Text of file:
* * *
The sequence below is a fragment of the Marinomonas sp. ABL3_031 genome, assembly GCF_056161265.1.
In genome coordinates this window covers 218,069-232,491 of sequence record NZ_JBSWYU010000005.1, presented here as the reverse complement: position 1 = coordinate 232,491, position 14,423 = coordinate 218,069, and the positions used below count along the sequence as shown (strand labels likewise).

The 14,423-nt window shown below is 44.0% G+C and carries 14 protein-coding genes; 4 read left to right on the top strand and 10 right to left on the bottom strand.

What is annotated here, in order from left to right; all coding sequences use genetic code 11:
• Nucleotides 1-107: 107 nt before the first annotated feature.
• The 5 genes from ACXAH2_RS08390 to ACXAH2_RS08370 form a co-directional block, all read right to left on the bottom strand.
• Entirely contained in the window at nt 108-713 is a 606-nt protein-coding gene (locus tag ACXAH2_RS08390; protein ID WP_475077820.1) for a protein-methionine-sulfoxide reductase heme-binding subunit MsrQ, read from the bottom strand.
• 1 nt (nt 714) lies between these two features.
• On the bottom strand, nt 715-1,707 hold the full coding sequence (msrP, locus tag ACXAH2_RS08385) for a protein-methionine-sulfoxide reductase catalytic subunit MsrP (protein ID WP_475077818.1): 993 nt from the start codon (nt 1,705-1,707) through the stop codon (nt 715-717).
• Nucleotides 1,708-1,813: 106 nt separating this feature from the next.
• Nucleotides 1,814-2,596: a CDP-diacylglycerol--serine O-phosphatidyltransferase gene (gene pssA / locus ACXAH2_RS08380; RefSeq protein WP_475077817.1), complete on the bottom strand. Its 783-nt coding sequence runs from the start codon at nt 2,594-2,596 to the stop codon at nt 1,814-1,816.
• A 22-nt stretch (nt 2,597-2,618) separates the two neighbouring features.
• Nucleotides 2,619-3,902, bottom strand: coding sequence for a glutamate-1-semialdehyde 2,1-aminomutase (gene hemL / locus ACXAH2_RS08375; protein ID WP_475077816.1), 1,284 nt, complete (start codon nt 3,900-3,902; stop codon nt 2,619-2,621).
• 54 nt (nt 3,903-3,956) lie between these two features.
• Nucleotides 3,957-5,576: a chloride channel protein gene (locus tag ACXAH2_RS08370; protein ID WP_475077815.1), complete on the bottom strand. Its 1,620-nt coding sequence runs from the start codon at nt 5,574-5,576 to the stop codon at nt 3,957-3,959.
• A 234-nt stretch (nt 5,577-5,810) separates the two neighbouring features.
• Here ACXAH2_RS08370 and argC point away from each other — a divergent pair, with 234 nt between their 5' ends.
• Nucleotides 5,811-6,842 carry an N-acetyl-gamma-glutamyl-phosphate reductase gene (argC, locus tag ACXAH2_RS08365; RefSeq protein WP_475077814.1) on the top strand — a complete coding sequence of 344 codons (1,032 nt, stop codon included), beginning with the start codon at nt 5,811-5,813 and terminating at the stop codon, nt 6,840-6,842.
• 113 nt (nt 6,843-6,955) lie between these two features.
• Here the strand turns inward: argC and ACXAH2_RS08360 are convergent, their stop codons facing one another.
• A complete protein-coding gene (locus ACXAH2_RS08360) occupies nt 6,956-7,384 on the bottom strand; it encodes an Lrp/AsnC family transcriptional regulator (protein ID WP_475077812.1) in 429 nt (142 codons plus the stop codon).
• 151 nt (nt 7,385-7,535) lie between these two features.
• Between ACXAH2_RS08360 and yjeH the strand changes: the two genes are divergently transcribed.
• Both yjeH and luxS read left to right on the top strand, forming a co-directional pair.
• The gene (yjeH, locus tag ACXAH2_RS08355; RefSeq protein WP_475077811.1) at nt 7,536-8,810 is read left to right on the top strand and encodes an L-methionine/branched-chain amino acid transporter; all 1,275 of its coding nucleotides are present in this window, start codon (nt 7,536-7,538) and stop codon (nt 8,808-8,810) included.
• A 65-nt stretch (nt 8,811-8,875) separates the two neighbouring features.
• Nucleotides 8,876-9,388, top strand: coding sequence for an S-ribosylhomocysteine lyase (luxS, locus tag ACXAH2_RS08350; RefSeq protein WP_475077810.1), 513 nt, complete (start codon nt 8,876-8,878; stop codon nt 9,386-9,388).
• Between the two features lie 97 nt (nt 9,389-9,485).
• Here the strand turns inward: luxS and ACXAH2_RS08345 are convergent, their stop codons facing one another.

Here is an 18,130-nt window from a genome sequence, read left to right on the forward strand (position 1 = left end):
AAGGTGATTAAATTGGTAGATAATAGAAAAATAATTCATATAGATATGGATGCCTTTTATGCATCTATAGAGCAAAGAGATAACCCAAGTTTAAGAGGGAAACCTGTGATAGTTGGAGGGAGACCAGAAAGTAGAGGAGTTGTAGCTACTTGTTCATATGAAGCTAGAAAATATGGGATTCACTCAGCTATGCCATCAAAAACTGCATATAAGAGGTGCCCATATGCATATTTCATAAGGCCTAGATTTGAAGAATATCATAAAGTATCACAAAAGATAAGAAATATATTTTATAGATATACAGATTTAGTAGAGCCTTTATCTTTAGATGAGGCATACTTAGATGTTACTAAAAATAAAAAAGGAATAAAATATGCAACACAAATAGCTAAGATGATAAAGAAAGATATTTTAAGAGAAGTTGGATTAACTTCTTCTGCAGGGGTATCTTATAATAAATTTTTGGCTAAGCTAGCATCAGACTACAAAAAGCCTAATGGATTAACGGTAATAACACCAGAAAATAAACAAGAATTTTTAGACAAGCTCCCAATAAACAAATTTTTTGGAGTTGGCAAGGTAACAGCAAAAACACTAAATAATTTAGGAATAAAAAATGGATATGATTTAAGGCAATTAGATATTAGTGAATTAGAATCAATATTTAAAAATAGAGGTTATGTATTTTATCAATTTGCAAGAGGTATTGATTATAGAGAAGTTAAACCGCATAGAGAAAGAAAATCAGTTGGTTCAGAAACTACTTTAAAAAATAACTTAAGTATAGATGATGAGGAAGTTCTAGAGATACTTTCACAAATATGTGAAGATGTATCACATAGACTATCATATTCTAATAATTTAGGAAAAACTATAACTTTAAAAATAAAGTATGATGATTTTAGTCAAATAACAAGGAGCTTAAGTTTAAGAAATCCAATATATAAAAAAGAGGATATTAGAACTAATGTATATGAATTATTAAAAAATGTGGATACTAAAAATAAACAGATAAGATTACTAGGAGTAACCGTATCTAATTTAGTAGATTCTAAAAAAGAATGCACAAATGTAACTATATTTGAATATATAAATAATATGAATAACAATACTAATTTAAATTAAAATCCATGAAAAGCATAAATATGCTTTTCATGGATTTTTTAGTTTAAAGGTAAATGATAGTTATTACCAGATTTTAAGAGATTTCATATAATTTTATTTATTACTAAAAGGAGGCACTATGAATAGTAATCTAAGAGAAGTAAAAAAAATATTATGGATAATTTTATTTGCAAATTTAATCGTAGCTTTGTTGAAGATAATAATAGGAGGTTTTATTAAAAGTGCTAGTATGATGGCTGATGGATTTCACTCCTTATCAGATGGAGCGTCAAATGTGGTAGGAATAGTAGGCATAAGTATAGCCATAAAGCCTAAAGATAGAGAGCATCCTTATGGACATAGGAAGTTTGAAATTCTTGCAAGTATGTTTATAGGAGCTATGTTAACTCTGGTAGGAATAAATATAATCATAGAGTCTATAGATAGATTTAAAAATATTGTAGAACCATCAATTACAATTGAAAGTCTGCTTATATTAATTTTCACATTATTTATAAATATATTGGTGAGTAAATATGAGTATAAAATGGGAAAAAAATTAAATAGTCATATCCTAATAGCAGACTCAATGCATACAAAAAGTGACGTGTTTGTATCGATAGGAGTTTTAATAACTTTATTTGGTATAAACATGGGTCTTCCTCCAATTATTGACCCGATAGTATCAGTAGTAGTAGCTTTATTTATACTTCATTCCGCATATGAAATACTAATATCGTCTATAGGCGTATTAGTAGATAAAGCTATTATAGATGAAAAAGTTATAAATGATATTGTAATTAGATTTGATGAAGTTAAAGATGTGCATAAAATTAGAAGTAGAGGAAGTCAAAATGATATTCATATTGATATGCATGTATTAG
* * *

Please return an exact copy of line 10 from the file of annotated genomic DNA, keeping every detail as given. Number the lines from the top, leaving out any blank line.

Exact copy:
• Nucleotides 1,708-1,813: 106 nt separating this feature from the next.